Check out our new channel!

Home News Articles News Releases Classified Ads Techpapers Links Contact US Media Kit

"Candy Store" for Terrorists

Written by
Steve Fowler, May 15, 2003

The Rad Journal first reported that the storage of Cesium was a security problem across the USA. See: Decommissioning and Disposal Options for Cesium-137 Blood Irradiators at;

This week Lisa Myers of MSNBC News reported that there also exist many unguarded beryllium and radioactive americium sources for terrorists to get their hands on materials to make dirty bombs.

Lisa, in the May 12th report stated that enough beryllium and radioactive americium for terrorists to build a significant dirty bomb was being ineffectively stored inside rusty containers in Austin, Texas. They were seized by Texas authorities last month from a private firm, fearing they'd fall into the wrong hands.
Americium is widely used in smoke detectors and is produced in large quantities. Beryllium has many uses; when combined with other metals to form alloys, it's used in integrated circuits, golf clubs and other goods. The metal is also be used in missile-guidance systems, rockets and satellites.

Lisa reported that several U.S. businesses and universities, concerned over security, told NBC News they have repeatedly asked the U.S. Department of Energy to take leftover radioactive material, only to be rebuffed.

NBC News obtained a new report by congressional investigators at the General Accounting Office indicating it wouldn't be difficult for a would-be terrorist to obtain radioactive waste, which can be packed into an explosive device and dispersed in an explosion.

Lisa reported that David Kay, a former UN Inspector, said, "The Department of Energy, at least, has not gotten the lessons of 9-11. The lesson of 9-11 is that terrorists may come to our shores and collect the instrument of their terror here."

The GAO report finds the department has not yet recovered 4,380 sources of radioactive material it knows of including enough plutonium 239 to make two crude nuclear bombs and does not even know how many more potentially dangerous materials are out there.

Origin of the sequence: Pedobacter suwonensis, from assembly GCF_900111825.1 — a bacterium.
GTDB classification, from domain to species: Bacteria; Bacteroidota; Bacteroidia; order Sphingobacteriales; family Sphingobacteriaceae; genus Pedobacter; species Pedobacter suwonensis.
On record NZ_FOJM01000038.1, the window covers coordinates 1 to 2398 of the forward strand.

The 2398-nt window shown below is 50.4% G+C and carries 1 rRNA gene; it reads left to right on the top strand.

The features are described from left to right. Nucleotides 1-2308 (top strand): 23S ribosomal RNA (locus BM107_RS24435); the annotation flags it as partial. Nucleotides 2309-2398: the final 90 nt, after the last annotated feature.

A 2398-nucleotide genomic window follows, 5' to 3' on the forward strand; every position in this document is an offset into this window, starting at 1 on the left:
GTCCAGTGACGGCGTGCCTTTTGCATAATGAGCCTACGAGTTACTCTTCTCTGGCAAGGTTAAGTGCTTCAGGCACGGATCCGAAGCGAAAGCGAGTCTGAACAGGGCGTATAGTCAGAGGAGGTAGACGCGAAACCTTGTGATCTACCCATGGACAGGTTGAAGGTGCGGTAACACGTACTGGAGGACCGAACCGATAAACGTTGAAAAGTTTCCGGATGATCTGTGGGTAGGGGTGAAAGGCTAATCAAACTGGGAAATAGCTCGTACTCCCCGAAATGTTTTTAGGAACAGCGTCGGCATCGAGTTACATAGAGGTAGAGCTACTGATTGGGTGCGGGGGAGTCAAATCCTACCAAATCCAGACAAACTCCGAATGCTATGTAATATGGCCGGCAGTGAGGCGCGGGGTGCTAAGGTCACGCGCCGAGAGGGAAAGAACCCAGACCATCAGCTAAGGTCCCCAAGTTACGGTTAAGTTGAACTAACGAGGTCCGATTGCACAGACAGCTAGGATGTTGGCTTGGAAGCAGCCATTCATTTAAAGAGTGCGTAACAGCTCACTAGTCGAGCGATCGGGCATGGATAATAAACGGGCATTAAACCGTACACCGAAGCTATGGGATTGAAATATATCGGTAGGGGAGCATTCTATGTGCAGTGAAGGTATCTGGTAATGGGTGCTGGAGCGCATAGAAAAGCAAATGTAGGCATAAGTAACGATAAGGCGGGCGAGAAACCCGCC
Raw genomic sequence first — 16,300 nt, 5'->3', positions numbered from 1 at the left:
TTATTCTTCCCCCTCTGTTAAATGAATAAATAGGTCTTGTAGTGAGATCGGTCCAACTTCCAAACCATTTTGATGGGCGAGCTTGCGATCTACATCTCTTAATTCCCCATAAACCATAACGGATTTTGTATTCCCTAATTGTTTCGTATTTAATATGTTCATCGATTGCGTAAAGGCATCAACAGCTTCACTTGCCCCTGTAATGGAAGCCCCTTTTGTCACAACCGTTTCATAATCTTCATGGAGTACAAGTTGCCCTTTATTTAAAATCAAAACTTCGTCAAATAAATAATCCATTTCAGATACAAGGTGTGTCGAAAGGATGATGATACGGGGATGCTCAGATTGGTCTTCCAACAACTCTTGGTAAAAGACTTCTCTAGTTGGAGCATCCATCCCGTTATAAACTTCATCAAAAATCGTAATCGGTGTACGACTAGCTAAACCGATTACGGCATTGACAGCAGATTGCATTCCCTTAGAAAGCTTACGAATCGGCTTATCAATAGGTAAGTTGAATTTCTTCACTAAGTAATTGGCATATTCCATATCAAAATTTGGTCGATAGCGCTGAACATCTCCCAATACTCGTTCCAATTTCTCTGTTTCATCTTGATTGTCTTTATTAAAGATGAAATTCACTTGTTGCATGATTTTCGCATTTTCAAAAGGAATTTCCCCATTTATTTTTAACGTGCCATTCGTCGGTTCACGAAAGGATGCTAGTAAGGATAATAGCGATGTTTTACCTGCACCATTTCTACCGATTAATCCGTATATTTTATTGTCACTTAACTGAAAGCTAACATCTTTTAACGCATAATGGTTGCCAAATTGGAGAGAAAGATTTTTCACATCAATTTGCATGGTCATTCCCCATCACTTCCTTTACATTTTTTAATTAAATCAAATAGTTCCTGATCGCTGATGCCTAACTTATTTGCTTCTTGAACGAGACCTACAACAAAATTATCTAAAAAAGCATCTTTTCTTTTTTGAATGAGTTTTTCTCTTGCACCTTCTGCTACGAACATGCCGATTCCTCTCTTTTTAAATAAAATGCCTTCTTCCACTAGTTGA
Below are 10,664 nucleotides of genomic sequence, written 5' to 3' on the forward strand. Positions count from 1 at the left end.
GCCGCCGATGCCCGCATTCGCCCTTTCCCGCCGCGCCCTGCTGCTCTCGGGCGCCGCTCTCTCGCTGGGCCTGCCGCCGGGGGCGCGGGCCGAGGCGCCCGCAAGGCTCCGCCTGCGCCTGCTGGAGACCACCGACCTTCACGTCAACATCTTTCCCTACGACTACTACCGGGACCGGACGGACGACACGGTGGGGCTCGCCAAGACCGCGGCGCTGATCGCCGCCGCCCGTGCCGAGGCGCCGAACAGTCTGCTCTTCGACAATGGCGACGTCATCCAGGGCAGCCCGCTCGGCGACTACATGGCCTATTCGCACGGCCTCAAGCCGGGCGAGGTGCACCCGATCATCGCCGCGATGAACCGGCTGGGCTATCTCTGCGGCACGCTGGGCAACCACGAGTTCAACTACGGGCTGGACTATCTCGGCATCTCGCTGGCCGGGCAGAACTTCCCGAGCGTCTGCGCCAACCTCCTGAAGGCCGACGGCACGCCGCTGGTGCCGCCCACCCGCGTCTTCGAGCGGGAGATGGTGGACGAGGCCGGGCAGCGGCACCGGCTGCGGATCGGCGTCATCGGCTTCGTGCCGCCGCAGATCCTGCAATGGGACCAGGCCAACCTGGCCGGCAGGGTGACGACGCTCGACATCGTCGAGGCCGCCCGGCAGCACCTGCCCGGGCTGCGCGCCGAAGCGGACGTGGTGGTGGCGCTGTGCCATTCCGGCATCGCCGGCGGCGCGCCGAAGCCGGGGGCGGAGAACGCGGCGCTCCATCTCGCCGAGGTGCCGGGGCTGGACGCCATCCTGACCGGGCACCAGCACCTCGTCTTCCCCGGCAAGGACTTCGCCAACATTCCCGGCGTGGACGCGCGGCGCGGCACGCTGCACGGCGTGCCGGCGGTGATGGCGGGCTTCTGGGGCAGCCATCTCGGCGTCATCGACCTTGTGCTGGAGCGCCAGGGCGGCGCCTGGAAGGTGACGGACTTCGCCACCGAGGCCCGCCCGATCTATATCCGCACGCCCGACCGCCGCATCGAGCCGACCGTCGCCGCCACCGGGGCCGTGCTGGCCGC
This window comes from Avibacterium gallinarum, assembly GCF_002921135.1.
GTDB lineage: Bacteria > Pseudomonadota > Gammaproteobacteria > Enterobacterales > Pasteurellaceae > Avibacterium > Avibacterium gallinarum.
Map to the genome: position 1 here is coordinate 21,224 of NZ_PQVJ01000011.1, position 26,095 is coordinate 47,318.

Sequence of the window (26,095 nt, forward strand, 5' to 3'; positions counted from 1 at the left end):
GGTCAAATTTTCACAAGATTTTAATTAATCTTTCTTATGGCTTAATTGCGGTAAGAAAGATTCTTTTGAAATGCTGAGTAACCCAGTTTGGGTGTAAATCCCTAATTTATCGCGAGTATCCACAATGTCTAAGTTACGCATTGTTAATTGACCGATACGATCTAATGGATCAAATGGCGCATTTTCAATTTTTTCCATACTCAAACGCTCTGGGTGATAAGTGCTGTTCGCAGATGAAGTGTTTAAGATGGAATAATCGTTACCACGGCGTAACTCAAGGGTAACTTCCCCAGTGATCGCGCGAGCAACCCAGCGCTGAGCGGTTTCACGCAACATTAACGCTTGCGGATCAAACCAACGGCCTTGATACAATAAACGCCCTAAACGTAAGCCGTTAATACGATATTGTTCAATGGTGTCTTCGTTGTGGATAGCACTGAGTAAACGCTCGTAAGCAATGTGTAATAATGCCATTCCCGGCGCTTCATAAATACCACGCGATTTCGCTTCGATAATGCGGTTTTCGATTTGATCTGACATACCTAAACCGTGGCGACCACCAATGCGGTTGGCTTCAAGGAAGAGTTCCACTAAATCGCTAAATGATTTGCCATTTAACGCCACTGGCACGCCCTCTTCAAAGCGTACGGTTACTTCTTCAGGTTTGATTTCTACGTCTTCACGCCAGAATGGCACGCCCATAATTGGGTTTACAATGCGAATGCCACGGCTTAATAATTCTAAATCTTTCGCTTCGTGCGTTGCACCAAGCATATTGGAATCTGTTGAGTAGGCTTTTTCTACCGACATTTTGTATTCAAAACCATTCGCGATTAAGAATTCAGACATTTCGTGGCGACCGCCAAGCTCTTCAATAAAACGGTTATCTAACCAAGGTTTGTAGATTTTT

Ms. Myers reported that Sen. Daniel Akaka, the Hawaii Democrat who ordered the report, said the situation is appalling. Anyone, including terrorists, may be able to obtain the materials, he said. Fairly easily, yes.


The nonpartisan GAO concluded that securing the radioactive materials is not a priority for the department and the program to recover the materials did not receive full funding.

Energy Department officials declined an interview with Lisa at NBC News, but were reported to have stated they have recovered more than 6,000 sources of radioactive material in the last two years, and that they have enough money to do the job. Still, many universities complain they are stuck with dangerous materials because the U.S. government claims that a facility at Los Alamos can't take any more of the material.

Lisa reported that Andy Karam, a radiation safety official with the University of Rochester said. "We shouldn't be asked to hang onto a source at a university that could potentially pose a security risk."

The report also charges that the Energy Department has made no progress in building a permanent disposal site for radioactive materials something it was ordered to do 17 years ago.

Related articles:

Decommissioning and Disposal Options for Cesium-137 Blood Irradiators at